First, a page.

The school's debating society, more properly known as the Royal Academical Debating Society, is the oldest continuously extant body of its kind in Ireland and is currently overseen by Lynn Gordon and Chris Leathley. The society meets regularly at both junior and senior level and aims to develop initiative, confidence, and an appreciation of the culture of both debate and civilised argument. Debates are lively, sometimes controversial, and provide a platform for social, political and cultural debate articulated in a considered and eloquent manner. Two internal competitions are run within Inst. There is an Inter-House Debating Competition (current champions are Larmor) and the Gawin Orr Public Speaking Competition which are both held annually. The Royal Academical Debating Society also holds an annual dinner at which members celebrate past successes and wish leaving members well.
The inaugural RBAI Invitational Debating Tournament was held in 2007 and has continued on an annual basis since then. Inst have won this tournament on three occasions (2007, 2009 & 2010) whilst St Malachy's were the victors in 2008. In 2008, an Inst team won the first Debating Matters Competition to be held in Northern Ireland and the following year, Michael Frazer won Best Individual Speaker. School debating teams have recently been some of the most successful in the province, reaching the final of the Northern Ireland Schools Debating Championship on five occasions (1998, 2007, 2010, 2011 and 2014), and have won the prestigious competition twice, defeating Thornhill College, Derry in 2007 and Bangor Grammar School in 2011 in the final at Parliament Buildings, Stormont.
Royal Belfast Academical Institution has successfully competed in many European Debating Competitions. In 2009, the Inst team won the NI European Youth Parliament Competition and went on to represent Northern Ireland in the UK Finals held in Durham. In March 2010, Inst also participated in the All-Ireland European Council Debates held annually at Dublin Castle. Representing Germany, the RBAI team were awarded 2nd place out of the 28 teams from across Ireland who competed, with RBAI also winning the TE Utley Memorial Award with an essay on the future of Britain in geopolitics. Inst also regularly participate in the European Council Debates held in Stormont.
Combined Cadet ForceEdit
Another prominent society is that of the Combined Cadet Force (CCF), which is overseen by Major Wallace. With both RAF and Army sections, the Inst CCF contingent is regarded by many as one of the strongest in the UK. The Army-section is the current holder of the Northern Ireland Cadet Military skills Trophy for Team and individual skills. Various other trophies are held, both individually and collectively for performance in military and civil.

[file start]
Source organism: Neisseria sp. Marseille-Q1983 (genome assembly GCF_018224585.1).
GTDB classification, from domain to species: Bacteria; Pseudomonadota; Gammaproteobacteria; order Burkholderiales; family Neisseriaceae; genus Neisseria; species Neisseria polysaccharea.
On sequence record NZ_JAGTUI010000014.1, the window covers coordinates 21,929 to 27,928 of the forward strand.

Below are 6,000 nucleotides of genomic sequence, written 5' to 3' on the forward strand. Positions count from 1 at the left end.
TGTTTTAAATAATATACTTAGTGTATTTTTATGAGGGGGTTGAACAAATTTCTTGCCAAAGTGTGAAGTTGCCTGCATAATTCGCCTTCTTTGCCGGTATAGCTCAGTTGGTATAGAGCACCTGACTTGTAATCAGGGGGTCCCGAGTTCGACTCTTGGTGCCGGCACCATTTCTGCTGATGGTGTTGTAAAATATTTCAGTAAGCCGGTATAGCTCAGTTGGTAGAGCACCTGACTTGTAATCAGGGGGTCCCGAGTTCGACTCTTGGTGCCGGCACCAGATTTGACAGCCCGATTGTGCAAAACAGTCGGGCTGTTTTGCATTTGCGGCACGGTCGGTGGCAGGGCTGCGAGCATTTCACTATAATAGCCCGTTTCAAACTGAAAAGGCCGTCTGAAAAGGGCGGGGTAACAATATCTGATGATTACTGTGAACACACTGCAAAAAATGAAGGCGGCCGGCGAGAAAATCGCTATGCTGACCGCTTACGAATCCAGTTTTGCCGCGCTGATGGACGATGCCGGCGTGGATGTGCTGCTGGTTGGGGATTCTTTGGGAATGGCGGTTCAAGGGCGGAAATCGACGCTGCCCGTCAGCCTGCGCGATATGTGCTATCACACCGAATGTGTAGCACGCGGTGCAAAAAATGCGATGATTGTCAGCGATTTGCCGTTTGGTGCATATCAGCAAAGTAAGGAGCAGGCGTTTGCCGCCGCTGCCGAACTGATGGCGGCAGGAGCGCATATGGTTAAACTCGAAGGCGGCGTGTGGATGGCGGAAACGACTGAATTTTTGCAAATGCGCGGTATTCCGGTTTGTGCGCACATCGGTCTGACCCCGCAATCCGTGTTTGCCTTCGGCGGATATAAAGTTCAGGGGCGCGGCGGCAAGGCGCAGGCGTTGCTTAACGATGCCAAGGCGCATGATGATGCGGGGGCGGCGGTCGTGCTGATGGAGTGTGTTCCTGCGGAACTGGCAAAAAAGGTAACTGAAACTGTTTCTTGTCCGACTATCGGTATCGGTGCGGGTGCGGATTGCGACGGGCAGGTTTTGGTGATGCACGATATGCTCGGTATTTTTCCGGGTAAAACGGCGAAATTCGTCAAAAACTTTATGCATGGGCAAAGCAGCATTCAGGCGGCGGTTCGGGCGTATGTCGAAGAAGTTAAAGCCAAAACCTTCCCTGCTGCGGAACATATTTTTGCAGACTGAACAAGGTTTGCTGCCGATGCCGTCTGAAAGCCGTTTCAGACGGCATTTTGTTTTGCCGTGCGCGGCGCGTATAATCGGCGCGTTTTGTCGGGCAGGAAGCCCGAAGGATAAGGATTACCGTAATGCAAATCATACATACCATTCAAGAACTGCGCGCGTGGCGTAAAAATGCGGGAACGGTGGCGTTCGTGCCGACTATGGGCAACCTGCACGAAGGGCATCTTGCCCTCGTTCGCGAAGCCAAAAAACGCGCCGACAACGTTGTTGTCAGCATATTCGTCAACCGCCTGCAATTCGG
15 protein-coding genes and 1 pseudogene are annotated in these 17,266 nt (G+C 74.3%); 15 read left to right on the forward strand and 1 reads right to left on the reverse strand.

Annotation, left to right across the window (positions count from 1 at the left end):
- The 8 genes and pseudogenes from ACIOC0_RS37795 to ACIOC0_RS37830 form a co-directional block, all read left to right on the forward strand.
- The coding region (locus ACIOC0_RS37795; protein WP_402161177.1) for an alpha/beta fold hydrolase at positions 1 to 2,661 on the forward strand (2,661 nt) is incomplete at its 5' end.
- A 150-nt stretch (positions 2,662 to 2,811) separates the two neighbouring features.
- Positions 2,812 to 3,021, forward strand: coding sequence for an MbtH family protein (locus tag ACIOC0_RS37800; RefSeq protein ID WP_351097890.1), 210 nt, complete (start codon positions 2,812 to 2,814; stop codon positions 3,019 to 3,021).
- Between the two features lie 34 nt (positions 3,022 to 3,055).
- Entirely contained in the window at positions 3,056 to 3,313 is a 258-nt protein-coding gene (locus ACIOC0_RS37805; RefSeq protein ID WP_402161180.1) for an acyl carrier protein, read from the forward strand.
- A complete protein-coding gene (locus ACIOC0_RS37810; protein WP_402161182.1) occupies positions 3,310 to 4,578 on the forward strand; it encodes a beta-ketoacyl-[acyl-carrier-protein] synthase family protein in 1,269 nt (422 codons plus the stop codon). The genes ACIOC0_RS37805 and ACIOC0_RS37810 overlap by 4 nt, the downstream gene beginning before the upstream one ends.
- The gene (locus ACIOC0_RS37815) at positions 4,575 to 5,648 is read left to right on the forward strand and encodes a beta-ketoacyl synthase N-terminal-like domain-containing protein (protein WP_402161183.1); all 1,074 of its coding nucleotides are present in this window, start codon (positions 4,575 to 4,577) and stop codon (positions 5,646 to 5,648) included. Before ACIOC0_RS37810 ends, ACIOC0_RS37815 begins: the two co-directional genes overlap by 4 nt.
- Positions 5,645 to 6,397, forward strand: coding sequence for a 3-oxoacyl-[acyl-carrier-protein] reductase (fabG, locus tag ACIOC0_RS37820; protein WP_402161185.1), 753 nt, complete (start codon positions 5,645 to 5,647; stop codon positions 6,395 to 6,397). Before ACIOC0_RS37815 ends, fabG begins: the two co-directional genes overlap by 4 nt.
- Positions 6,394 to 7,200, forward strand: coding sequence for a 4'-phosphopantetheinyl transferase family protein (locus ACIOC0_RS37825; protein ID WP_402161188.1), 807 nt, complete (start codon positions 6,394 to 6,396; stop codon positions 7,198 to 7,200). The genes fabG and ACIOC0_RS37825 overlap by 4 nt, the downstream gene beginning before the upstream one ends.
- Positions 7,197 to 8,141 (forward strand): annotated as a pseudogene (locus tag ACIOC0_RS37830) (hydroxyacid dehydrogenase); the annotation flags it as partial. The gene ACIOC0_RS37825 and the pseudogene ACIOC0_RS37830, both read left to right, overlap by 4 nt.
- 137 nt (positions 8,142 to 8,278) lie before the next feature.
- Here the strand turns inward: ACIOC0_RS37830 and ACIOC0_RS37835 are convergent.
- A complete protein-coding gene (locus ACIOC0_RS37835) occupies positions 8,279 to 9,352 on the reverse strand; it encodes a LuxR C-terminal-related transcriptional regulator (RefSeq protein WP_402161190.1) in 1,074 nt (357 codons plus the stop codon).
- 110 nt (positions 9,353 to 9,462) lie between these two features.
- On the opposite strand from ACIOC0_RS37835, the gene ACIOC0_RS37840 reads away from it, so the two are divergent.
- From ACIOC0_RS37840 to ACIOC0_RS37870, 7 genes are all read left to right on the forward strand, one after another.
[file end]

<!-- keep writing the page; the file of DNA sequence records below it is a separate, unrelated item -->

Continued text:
The school has an "old boys" club known casually as Instonians and formally as the Belfast Old Instonians Association (BOIA). At present the Rugby, Golf and Cricket section of the club are open for all to join, whilst the Hockey club is still open to past members of the school only. Originally set up as an "old boys" only club, the sports club was opened up to the public in response to the notable flow of Instonians to Great Britain for further education, many of whom did not return to Northern Ireland. This led to fears that the club would die out as current members grew older but were replaced by less and less 'new blood', owing to the dwindling number of Instonians choosing to remain in Northern Ireland. The association also functions as a means for ex-pupils to find old school friends, or get in contact with other Old Instonians in their area if they move abroad. The association provides this by producing a directory of all members on a regular basis. There are annual Instonians dinners held by the association, in Belfast, London and New York City, which aim to further the feeling of brotherhood in the shared experiences of the school's sons.
Royal Belfast Academical Institution has a preparatory department called Inchmarlo, founded in 1907 and now set in a 6-acre (24,000 m2) site on Cranmore Park, off the Malone Road in South Belfast. Inchmarlo House was the former home of Sir William Crawford, a Director of the York Street Flax Spinning Mill. It employs 11 full-time staff and caters for boys aged between 4 and 11 whose standard uniform consists of traditional school-caps, shorts, knee-high socks, school-blazers and leather satchels. It constantly attains impressive results in the 'eleven-plus exam11-plus' examination with 75% of pupils gaining an 'A' grade. Of those, approximately 99% (around 40) transfer to the main school every year. The Headmaster of Inchmarlo Preparatory School is Mr Andy Smyth, and his Vice Principal is Andrea Morwood.
- Francis Joseph Bigger MRIA FRSA, antiquarian, architect, solicitor, revivalist, author, editor of the Ulster Journal of Archaeology, and grandson of one of the original governors of Inst, David Bigger
- William Thomson, Lord Kelvin, physicist. (The school's Kelvin house is named after him)
- Sir Joseph Larmor, Lucasian Professor of Mathematics, Cambridge University, 1903–33 (the school's Larmor house is named after him)
- Bowman Malcolm (1854–1933), railway civil and mechanical engineer
- R. B. McDowell, fellow of Trinity College Dublin, historian of 18th-century Ireland